Latest info/thinking on human migration to the Americas

I was discussing this with my 8 year old daughter today, and afterwards did some Googling. It appears the Bering land bridge was not the (only) route of settlement and there are even advocates of a European origin for the Clovis peoples.

This is all fascinating to me, but I’d like to find some kind of synthesis of recent thought, perhaps including genetic analysis, so I can convey some current ideas to my daughter (while emphasizing of course that this is a developing field of study).

So, can anyone help with a time-saving link, book, article, or summary of how we got to the Americas and when? I mean the aboriginal populations that arrived before sailing ships and firearms, obviously.

This probably refers to the Solutrean Hypothesis, which seems to be widely regarded as poorly supported by evidence, and pretty much incompatible with current DNA analysis.

No doubt you’ve seen it, but the Wiki article seems at least somewhat useful.

“1491” by Charles Mann is a very good read and covers this subject in considerable easy-to-understand detail.

Mann has his opinions which he is clear about. But he is a professional writer and makes compelling arguments with lots of references.

It isn’t the very latest research, but it covers the migration of h. sapiens to the Americas very well.

As to the specific question, there are several genetic markers in native americans that are found in native Siberians and not Europeans. Scams Razor, why postulate a difficult and dangerous answer when a simple and safe answer is well supported by the evidence?

Y-chromosome haplogroup Q is the most common type found among natives of the Americas but is also found in Siberia and is a significant minority lineage in Scandinavia. Since most haplogroups predate the land bridge, this doesn’t establish anything extremely profound except to provide evidence for existing theories of migration.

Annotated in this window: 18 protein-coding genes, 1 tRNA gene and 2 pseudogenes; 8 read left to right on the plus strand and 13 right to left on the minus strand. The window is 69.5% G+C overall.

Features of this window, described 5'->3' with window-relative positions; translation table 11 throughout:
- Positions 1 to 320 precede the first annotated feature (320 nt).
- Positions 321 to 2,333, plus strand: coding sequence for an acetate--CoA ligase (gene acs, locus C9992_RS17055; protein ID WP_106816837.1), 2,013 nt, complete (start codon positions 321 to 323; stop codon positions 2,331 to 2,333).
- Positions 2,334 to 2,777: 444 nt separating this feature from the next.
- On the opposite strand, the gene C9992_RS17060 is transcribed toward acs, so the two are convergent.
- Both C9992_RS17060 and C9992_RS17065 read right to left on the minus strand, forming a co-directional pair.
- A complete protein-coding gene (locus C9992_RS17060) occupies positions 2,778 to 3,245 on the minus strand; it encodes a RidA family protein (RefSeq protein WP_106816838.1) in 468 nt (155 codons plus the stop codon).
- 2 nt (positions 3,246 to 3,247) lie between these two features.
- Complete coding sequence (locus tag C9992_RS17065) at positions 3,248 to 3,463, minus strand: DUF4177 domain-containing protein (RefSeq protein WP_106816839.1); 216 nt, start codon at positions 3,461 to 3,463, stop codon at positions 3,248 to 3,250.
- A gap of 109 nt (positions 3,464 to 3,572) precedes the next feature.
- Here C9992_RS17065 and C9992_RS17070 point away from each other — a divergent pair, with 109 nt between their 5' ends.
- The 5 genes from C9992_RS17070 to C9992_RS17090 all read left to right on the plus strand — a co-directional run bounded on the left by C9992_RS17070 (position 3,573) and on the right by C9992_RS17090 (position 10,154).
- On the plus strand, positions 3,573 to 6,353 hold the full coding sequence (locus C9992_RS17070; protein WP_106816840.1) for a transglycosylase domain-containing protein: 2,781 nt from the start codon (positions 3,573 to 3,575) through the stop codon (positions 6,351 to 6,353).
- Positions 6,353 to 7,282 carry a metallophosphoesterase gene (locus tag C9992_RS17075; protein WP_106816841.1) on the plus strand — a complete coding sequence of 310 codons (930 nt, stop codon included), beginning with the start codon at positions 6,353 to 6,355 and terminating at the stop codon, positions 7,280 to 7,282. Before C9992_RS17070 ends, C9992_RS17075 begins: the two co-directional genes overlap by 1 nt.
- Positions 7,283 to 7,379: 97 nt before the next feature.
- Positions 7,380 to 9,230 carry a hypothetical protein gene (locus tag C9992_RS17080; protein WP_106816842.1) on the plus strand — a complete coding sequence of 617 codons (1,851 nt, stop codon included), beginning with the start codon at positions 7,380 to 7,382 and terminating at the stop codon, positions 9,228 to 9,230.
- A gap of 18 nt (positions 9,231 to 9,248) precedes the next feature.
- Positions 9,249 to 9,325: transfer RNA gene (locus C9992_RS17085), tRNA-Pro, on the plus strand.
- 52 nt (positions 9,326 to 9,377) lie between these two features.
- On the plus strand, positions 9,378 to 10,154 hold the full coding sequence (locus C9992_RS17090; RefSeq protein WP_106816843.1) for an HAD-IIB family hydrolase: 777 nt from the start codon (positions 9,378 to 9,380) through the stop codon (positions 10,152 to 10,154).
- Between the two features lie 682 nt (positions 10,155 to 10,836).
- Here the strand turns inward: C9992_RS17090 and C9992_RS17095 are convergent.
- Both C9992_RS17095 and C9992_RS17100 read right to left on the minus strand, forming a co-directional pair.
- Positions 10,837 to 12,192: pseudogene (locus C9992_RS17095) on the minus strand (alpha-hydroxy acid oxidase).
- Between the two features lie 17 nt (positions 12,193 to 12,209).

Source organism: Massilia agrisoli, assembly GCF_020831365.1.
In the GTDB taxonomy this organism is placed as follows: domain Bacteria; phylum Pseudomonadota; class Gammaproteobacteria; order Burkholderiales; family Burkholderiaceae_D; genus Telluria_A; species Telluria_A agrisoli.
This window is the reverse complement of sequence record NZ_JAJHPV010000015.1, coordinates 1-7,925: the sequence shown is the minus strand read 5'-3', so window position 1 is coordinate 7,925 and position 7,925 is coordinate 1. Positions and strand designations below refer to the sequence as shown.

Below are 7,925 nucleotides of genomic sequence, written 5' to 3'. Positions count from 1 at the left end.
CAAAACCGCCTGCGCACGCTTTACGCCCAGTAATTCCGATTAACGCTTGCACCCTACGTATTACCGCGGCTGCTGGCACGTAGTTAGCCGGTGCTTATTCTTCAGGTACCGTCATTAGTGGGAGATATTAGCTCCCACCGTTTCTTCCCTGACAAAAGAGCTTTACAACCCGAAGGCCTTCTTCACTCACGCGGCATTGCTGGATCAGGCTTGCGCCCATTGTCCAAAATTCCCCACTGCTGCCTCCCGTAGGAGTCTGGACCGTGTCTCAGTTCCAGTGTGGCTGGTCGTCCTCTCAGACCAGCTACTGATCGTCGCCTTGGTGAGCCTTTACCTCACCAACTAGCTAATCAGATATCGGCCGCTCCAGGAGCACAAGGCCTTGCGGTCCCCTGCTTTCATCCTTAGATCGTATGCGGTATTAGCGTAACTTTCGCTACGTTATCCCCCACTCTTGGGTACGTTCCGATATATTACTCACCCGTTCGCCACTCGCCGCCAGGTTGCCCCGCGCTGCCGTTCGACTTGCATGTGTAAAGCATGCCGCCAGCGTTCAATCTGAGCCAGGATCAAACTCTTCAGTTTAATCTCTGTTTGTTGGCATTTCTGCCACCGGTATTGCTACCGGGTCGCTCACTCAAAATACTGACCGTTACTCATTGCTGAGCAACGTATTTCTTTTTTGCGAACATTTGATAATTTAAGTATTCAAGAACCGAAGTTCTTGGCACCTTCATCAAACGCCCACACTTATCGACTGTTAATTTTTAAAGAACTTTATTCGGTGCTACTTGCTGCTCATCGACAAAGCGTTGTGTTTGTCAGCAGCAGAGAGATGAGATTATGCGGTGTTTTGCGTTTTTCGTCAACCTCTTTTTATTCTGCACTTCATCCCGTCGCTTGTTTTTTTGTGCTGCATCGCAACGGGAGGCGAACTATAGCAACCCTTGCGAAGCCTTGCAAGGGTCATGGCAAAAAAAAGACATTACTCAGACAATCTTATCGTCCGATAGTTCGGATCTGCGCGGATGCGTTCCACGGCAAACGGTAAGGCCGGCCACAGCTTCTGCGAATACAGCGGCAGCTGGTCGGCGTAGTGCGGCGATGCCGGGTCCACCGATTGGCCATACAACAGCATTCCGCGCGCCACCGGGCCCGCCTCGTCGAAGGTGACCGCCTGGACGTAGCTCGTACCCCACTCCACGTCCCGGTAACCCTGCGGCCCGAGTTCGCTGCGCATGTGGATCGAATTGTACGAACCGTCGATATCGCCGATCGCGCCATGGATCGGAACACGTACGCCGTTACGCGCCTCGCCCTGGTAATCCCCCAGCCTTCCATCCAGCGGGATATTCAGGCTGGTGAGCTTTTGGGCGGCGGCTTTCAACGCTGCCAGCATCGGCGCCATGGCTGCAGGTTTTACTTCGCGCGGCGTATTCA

Interestingly enough, this may have meant that some of the Vikings that settled in Newfoundland a thousand years ago may have been more closely related on the paternal line to the natives that they encountered than they were to Celtic peoples (who are overwhelmingly haplogroup R).

Haplogroup research also, by the way, tears the Book of Mormon to shreds as it shows natives of the Americas to be far more closely related to Siberians (as science tells us) than they are to Middle Easterners.

The most popular model for the colonization of the Americas currently is that migrants used a coastal route rather than an inland one. Inland routes were blocked by ice-caps between about 30,000 and 11,500 years ago. The opening of anice-free corridor at the end of that period coincided nicely with the appearance of the Clovis culture, which was then thought to be the oldest in the Americas.

With the accumulation of convincing evidence of sites older than 11,500 years, while inland routes were blocked, it became apparent that another route must have been used. A maritime route that bypassed the glaciers by sea seems to be the most plausible one.